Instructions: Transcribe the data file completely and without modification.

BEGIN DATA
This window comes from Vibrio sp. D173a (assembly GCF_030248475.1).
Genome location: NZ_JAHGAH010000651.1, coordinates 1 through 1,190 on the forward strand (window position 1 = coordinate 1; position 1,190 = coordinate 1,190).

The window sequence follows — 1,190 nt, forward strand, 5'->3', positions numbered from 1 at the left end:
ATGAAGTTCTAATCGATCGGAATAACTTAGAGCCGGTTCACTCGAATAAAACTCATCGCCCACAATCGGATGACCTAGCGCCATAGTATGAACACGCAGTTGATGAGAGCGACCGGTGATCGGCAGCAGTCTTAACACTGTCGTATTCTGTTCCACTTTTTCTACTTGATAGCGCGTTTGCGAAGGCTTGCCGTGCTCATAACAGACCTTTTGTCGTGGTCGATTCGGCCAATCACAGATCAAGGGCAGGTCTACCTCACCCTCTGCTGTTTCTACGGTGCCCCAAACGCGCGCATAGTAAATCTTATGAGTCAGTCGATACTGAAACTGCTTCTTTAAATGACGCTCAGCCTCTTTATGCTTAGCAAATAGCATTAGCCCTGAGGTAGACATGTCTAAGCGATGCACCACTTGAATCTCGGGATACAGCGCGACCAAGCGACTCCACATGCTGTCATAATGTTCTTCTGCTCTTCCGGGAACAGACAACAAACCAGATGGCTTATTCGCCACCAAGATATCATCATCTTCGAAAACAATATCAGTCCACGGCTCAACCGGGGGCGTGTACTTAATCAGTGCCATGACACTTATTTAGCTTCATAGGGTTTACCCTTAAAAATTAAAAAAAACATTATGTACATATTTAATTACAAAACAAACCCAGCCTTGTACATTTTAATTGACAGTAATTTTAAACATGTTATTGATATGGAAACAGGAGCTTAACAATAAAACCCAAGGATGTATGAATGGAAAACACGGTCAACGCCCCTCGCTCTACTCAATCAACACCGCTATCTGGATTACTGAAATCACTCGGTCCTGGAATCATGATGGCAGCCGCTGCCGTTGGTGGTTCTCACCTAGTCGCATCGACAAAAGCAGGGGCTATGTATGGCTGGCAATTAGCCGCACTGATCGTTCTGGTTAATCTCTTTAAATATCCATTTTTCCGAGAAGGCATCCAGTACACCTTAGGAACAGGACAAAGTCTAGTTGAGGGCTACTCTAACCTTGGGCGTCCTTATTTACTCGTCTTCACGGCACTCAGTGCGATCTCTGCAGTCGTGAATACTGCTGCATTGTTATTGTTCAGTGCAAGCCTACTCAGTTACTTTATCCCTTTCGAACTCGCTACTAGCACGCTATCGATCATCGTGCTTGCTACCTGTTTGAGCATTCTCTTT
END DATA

This window comes from Vibrio sp. D173a (assembly GCF_030248475.1).
Genome location: NZ_JAHGAH010000651.1, coordinates 1 through 1,190 on the forward strand (window position 1 = coordinate 1; position 1,190 = coordinate 1,190).

The window sequence follows — 1,190 nt, forward strand, 5'->3', positions numbered from 1 at the left end:
ATGAAGTTCTAATCGATCGGAATAACTTAGAGCCGGTTCACTCGAATAAAACTCATCGCCCACAATCGGATGACCTAGCGCCATAGTATGAACACGCAGTTGATGAGAGCGACCGGTGATCGGCAGCAGTCTTAACACTGTCGTATTCTGTTCCACTTTTTCTACTTGATAGCGCGTTTGCGAAGGCTTGCCGTGCTCATAACAGACCTTTTGTCGTGGTCGATTCGGCCAATCACAGATCAAGGGCAGGTCTACCTCACCCTCTGCTGTTTCTACGGTGCCCCAAACGCGCGCATAGTAAATCTTATGAGTCAGTCGATACTGAAACTGCTTCTTTAAATGACGCTCAGCCTCTTTATGCTTAGCAAATAGCATTAGCCCTGAGGTAGACATGTCTAAGCGATGCACCACTTGAATCTCGGGATACAGCGCGACCAAGCGACTCCACATGCTGTCATAATGTTCTTCTGCTCTTCCGGGAACAGACAACAAACCAGATGGCTTATTCGCCACCAAGATATCATCATCTTCGAAAACAATATCAGTCCACGGCTCAACCGGGGGCGTGTACTTAATCAGTGCCATGACACTTATTTAGCTTCATAGGGTTTACCCTTAAAAATTAAAAAAAACATTATGTACATATTTAATTACAAAACAAACCCAGCCTTGTACATTTTAATTGACAGTAATTTTAAACATGTTATTGATATGGAAACAGGAGCTTAACAATAAAACCCAAGGATGTATGAATGGAAAACACGGTCAACGCCCCTCGCTCTACTCAATCAACACCGCTATCTGGATTACTGAAATCACTCGGTCCTGGAATCATGATGGCAGCCGCTGCCGTTGGTGGTTCTCACCTAGTCGCATCGACAAAAGCAGGGGCTATGTATGGCTGGCAATTAGCCGCACTGATCGTTCTGGTTAATCTCTTTAAATATCCATTTTTCCGAGAAGGCATCCAGTACACCTTAGGAACAGGACAAAGTCTAGTTGAGGGCTACTCTAACCTTGGGCGTCCTTATTTACTCGTCTTCACGGCACTCAGTGCGATCTCTGCAGTCGTGAATACTGCTGCATTGTTATTGTTCAGTGCAAGCCTACTCAGTTACTTTATCCCTTTCGAACTCGCTACTAGCACGCTATCGATCATCGTGCTTGCTACCTGTTTGAGCATTCTCTTT